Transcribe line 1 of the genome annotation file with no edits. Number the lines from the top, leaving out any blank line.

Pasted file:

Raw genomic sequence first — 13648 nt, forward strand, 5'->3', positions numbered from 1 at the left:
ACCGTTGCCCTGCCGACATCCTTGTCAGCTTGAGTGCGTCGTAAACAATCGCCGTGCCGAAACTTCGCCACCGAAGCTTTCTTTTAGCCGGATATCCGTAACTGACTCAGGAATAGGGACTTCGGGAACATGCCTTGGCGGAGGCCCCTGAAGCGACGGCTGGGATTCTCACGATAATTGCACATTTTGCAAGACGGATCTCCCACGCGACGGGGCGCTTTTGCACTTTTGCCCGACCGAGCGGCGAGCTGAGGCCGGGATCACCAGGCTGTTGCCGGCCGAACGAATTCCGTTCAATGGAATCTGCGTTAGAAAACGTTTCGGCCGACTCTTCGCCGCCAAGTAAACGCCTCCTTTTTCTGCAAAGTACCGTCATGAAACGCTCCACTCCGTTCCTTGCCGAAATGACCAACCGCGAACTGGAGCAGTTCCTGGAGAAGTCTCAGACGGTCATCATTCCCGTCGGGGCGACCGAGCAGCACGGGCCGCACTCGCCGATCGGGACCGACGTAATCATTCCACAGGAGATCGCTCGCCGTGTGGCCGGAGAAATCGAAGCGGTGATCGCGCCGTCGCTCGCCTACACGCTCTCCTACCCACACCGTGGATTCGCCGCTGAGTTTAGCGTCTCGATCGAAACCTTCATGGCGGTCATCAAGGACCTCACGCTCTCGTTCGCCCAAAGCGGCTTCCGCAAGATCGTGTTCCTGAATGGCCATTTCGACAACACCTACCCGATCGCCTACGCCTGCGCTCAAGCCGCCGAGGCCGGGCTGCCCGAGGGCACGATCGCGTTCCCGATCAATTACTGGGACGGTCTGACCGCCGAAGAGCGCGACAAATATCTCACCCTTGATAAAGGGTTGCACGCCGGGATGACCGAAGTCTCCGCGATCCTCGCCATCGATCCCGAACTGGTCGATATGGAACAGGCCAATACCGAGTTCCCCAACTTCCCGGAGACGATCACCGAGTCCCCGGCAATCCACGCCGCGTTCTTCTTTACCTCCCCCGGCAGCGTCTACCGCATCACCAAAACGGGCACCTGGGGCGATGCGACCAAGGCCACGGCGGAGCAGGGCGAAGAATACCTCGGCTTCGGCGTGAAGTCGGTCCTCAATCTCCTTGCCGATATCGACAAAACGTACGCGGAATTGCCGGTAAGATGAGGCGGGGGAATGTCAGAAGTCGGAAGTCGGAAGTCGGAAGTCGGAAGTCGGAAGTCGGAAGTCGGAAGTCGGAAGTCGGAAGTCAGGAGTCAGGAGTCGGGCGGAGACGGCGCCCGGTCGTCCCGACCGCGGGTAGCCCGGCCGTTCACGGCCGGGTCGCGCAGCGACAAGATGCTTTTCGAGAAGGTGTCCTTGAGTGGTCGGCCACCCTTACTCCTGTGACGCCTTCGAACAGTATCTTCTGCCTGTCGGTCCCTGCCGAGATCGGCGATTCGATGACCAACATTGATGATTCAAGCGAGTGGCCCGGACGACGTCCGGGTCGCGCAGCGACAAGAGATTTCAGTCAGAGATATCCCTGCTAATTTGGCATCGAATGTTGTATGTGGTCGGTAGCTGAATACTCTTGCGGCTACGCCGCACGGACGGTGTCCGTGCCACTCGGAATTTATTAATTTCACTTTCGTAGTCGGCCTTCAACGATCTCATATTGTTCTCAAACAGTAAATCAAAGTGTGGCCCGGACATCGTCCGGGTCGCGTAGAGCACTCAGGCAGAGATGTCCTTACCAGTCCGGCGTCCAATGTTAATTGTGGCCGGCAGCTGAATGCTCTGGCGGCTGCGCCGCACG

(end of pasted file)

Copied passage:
Raw genomic sequence first — 13648 nt, forward strand, 5'->3', positions numbered from 1 at the left: